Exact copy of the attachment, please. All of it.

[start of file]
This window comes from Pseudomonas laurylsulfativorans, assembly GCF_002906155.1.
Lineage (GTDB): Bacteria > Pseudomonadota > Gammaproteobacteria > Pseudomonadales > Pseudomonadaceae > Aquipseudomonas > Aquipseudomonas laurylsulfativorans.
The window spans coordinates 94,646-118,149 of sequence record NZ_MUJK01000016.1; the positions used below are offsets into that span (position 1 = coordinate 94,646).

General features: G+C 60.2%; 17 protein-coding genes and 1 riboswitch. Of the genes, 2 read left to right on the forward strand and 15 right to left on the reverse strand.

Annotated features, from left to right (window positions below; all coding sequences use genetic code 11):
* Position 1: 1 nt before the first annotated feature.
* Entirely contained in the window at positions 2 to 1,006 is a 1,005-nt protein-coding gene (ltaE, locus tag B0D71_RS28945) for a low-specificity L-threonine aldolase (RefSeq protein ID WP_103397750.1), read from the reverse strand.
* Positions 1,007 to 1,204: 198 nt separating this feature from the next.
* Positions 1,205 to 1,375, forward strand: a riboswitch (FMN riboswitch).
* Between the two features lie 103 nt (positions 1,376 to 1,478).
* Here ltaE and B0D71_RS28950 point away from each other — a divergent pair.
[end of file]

This window comes from Pseudomonas laurylsulfativorans, assembly GCF_002906155.1.
Lineage (GTDB): Bacteria > Pseudomonadota > Gammaproteobacteria > Pseudomonadales > Pseudomonadaceae > Aquipseudomonas > Aquipseudomonas laurylsulfativorans.
The window spans coordinates 94,646-118,149 of sequence record NZ_MUJK01000016.1; the positions used below are offsets into that span (position 1 = coordinate 94,646).

General features: G+C 60.2%; 17 protein-coding genes and 1 riboswitch. Of the genes, 2 read left to right on the forward strand and 15 right to left on the reverse strand.

Annotated features, from left to right (window positions below; all coding sequences use genetic code 11):
* Position 1: 1 nt before the first annotated feature.
* Entirely contained in the window at positions 2 to 1,006 is a 1,005-nt protein-coding gene (ltaE, locus tag B0D71_RS28945) for a low-specificity L-threonine aldolase (RefSeq protein ID WP_103397750.1), read from the reverse strand.
* Positions 1,007 to 1,204: 198 nt separating this feature from the next.
* Positions 1,205 to 1,375, forward strand: a riboswitch (FMN riboswitch).
* Between the two features lie 103 nt (positions 1,376 to 1,478).
* Here ltaE and B0D71_RS28950 point away from each other — a divergent pair.